Shortly after Harvey Pekar died last week, at 70, YouTube videos of his infamous quarrels with David Letterman got a dizzying number of views. Pekar was already a cult hero for his underground “American Splendor” comic-book series that began appearing in the mid-‘70s, but it was the Letterman appearances a decade later that catapulted him into fame.
Daniel Schifrin |
Special To The Jewish Week |
In my 15 years writing this column, which has focused on the connections between culture and community, I’m not sure I’ve ever had as powerful a sense of the transformative power of Jewish ideas as in the creative arc of writer/performer Josh Kornbluth.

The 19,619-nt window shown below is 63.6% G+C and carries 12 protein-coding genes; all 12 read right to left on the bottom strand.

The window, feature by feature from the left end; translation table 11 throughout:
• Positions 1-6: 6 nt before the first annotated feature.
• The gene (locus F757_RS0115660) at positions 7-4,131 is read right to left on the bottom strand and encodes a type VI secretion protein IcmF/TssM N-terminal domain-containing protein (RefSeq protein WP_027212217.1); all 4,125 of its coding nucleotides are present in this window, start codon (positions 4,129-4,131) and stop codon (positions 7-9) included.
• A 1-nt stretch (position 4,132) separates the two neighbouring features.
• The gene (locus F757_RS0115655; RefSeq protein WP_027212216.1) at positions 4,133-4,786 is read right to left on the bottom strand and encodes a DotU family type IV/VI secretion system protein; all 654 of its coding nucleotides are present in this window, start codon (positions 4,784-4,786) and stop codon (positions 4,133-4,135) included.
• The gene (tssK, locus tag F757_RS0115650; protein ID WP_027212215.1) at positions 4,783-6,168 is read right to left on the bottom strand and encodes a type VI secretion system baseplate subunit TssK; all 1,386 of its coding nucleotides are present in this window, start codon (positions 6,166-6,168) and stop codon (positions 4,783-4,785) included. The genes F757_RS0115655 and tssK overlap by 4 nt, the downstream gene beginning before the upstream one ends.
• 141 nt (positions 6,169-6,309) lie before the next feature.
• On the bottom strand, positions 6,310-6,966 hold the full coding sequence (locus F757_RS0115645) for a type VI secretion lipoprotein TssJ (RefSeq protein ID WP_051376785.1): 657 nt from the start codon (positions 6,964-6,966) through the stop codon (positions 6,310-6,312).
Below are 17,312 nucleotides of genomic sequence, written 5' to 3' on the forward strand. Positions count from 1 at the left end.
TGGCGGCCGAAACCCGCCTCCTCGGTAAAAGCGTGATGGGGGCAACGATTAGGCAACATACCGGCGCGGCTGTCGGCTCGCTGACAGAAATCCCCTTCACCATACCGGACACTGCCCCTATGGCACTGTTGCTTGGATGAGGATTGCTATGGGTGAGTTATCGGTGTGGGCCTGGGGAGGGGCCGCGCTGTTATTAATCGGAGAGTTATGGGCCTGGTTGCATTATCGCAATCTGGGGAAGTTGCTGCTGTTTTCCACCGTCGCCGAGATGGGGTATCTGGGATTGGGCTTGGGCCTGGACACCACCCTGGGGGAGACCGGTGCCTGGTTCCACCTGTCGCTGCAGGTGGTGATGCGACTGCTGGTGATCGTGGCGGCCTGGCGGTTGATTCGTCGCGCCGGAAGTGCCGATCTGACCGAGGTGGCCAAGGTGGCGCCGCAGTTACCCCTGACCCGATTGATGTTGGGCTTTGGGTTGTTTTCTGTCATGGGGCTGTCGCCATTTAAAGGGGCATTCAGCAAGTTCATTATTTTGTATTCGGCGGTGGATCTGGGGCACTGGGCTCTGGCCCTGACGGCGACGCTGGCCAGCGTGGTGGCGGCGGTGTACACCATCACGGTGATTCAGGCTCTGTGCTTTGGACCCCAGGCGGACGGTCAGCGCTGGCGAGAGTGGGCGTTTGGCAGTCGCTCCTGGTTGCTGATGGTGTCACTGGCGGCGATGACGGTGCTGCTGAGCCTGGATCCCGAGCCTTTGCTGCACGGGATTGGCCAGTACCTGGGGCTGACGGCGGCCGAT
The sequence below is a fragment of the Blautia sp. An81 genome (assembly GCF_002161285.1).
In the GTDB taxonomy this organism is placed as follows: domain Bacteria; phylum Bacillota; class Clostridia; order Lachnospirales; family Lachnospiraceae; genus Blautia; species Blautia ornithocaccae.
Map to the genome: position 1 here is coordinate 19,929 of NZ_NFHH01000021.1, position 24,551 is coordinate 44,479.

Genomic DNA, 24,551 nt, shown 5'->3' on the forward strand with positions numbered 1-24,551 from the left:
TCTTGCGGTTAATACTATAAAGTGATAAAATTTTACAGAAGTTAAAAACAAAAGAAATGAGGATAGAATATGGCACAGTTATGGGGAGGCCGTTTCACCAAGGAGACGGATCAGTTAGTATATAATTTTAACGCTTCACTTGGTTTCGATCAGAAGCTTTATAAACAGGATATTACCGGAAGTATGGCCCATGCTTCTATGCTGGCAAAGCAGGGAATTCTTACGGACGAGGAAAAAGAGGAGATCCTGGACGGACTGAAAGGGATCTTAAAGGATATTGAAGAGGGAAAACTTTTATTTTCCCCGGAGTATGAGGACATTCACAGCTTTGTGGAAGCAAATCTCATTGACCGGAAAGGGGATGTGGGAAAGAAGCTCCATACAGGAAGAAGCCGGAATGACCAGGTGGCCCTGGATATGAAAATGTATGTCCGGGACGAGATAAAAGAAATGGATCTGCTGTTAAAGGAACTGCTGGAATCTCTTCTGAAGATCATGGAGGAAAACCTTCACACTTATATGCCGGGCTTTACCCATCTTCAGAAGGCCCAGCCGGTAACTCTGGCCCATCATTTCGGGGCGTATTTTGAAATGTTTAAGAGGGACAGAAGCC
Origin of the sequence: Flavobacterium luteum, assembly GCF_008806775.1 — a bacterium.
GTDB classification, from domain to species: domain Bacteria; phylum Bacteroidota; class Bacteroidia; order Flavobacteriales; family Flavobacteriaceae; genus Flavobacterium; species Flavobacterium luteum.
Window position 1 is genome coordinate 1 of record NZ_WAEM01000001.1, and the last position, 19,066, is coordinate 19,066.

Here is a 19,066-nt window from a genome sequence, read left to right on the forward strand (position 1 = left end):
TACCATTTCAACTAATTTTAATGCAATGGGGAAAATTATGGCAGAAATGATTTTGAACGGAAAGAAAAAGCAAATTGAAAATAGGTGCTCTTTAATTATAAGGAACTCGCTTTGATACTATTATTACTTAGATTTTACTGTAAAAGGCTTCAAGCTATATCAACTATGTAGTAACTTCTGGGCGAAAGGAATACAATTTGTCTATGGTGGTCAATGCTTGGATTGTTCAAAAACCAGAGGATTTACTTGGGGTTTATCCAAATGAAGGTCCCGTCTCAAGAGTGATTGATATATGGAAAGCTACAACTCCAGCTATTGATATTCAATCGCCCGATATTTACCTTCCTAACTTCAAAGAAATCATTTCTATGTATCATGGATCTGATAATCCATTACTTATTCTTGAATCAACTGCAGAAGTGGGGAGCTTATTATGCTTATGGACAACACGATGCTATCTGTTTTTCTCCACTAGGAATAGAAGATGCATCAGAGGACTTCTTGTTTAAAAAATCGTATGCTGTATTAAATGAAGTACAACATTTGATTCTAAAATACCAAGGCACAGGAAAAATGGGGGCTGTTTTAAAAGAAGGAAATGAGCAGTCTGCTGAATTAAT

A San Francisco Bay Area institution and former TV talk show host, Kornbluth is a renowned writer and monologist, whose autobiographical work includes probing explorations of such inherently undramatic topics as math, taxes and the Berkeley environmental commission.
When the Israeli historian Shlomo Sand released his book “The Invention of the Jewish People” in America a few months ago, journalists here wondered if it would attract the same attention it did abroad. It was a bestseller in Israel upon its initial release in 2008, and later won the French journalists’ highest honor, the Aujourd’hui Award. So far, however, the book has made little impact here.